Solution:

 Concepts: Newton's 2nd law, charge and current density, plane waves in a conducting medium Reasoning: The “tenuous” plasma is a conducting medium.  We can find its conductivity by solving for the motion of the free charges using Newton's second law. Details of the calculation: (a)  Equation of motion for a single charge: md2r/dt2 = -eE = -eE0exp(i(kx - ωt)). r(t) = (eE0/(mω2))exp(i(kx - ωt)).  v(t) = (eE0/(imω))exp(i(kx - ωt)) = (e/(imω))E j(t) = -nev(t) = -(ne2/(imω))E(t). j = σE.  σ = (ine2/(mω)).(b)  ∇×B = μ0σE + μ0ε0∂E/∂t. ∇×(∇×B) = ∇(∇∙B) - ∇2B = μ0σ(∇×E) + μ0ε0∂(∇×E)/∂t. ∇2B - μ0σ∂B/∂t - μ0ε0∂2B/∂t2 = 0. Similarly:  ∇2E - μ0σ∂E/∂t - μ0ε0∂2E/∂t2 = 0. Plane wave solutions of the form E = E0exp(i(kx - ωt)) have to satisfy -k2 + iωμ0σ + ω2/c2 = 0,  k2 = ω2/c2 - (μ0ne2/m ) = (1/c2)(ω2 – ωp2), k = (1/c)( ω2 – ωp2)1/2, where ωp = (μ0ne2c2/m)= (ne2/(ε0m)). c/n = ω/k.  n = ck/ω = (1 – ωp2/ω2)1/2.  For ωp > ω n is imaginary, the wave is absorbed.

Problem 6:

A (locally) plane electromagnetic wave in vacuum is propagating in the positive z-direction.  The angular frequency of the wave is ω.  The wave generator slowly decreases the amplitude of the wave.  At the position z = 0 the amplitude of the wave is E0(1 – at) for times between t = 0 and t = 1/a, with a << ω.
Consider a cylindrical surface as shown.

(a)  Find the average outward energy flux from the cylinder.
(b)  Find the field energy enclosed by the surface, and show that it decreases at a rate equal to the flux found in part (a).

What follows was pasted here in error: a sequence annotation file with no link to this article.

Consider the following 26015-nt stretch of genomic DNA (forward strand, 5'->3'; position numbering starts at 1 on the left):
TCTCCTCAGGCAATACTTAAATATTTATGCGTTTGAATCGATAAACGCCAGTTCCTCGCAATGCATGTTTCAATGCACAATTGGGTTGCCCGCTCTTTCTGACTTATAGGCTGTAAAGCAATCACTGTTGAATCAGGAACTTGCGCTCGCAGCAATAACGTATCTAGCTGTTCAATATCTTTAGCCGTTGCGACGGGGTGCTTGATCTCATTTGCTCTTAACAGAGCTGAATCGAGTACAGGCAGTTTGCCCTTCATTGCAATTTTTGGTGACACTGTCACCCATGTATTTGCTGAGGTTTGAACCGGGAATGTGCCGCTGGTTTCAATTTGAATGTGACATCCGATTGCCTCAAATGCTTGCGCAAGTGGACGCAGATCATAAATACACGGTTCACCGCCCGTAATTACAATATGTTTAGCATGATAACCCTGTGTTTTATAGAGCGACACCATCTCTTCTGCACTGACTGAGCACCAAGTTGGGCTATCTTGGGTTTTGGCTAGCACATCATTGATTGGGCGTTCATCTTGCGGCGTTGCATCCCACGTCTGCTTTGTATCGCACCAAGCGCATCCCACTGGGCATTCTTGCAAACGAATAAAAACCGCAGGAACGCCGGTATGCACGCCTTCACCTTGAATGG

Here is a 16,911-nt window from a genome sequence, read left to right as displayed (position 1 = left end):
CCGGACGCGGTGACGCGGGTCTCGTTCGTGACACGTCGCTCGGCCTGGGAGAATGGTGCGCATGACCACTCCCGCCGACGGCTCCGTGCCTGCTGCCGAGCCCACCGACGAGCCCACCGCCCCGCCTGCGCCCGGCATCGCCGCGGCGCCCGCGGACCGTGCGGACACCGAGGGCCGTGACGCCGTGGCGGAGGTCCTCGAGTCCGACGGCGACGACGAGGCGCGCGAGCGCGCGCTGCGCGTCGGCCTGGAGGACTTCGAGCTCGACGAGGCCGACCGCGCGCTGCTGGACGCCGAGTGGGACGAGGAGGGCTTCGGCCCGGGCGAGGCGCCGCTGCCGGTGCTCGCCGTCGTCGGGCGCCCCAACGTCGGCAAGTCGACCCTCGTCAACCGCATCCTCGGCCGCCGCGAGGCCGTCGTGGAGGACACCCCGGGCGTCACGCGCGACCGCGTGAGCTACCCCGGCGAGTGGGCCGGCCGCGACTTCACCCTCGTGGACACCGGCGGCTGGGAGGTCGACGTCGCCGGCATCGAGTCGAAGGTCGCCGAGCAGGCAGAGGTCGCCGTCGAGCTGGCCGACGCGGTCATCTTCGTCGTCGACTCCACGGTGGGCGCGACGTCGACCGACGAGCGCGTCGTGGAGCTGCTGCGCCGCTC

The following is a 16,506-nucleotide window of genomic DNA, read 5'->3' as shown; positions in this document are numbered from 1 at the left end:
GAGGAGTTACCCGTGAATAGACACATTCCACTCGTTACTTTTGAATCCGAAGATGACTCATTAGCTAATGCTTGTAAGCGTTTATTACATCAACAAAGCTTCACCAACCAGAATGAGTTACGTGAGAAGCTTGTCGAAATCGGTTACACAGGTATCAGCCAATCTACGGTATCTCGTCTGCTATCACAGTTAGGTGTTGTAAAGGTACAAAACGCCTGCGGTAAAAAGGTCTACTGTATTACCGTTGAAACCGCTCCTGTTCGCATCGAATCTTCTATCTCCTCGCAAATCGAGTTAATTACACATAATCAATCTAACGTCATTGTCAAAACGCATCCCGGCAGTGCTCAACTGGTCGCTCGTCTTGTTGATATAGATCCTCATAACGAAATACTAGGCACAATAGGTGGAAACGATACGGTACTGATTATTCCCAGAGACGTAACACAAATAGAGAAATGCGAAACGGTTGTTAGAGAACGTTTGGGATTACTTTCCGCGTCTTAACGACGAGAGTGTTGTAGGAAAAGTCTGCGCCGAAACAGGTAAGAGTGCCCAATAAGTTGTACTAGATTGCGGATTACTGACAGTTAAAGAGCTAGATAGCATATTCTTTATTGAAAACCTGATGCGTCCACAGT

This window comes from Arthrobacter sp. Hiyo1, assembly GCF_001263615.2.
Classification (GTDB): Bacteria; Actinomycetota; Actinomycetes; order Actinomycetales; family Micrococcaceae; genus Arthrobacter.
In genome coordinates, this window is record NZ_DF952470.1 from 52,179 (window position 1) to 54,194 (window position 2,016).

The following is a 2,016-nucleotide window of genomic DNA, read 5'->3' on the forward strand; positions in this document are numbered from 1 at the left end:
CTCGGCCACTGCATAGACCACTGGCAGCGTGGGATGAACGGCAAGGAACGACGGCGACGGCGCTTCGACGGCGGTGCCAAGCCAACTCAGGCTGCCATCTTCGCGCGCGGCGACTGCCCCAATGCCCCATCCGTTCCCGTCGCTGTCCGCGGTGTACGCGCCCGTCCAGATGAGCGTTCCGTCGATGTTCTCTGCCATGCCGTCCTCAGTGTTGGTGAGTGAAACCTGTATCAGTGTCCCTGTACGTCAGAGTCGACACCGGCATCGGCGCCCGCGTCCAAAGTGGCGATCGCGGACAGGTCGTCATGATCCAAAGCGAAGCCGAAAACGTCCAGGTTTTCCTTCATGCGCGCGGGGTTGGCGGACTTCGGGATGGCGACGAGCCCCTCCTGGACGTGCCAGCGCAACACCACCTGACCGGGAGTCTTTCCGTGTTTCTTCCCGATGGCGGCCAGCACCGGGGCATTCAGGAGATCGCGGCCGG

Solution:

 Concepts: The Poynting vector, energy density Reasoning: The Poynting vector represents the energy flux. Details of the calculation: (a)  At z = 0 and t = t0 we have E(0,t0) = E0(1 – at0) cos(ωt0). The field at z = L and t = t0 is the same as the field at z = 0 and t = t0 - L/c. E(L,t0) = E0(1 – a(t0 – L/c) cos(ω(t0 – L/c)). S = (1/μ0)(E×B) = k (1/μ0)E2 = k ε0c E2. S points in the z-direction, so the integral of S∙n over the surface of the cylinder reduces to an integral over the ends of the cylinder. Since a <<  ω, averaging over one period of the oscillation yields (b)  The energy density is u = (1/(2μ0))B2 + (ε0/2)E2 = ε0E2. The energy density averaged over one period is =  (ε0/2)E2. The average energy inside the cylinder at t = t0  therefore is W decreases at a rate At t = t0, the rate at which W decreases equals the average outward energy flux from the cylinder.

Problem 7:

Light of wavelength 640 nm is shone on a double-slit apparatus and the interference pattern is observed on a screen.  When one of the slits is covered with a very thin sheet of plastic of index of refraction n = 1.6, the center point on the screen becomes dark.  What is the minimum thickness of the plastic?

Solution:

 Concepts: Double slit interference Reasoning: Destructive interference occurs when the optical path length difference is mλ/2, with m = odd integer. Details of the calculation: The geometrical path length from each slit to the center of the diffraction pattern is the same.  Let the thickness of the plastic sheet be x.  The optical path length through the plastic sheet is nx and the optical path length difference is therefore (n - 1)x.  We need (n - 1)x = λ/2, for the minimum thickness n. Alternatively: Reaching the slits, the waves passing the slits are in phase.  Upon exiting the slits they have a phase difference (k' - k)x = (2πn/λ - 2π/λ)x = (2π/λ)(n - 1)x. For the minimum thickness we need  (2π/λ)(n - 1)x = π, x = λ/(2(n-1))  = λ/1.2 = 533 nm.  The minimum thickness is 533 nm.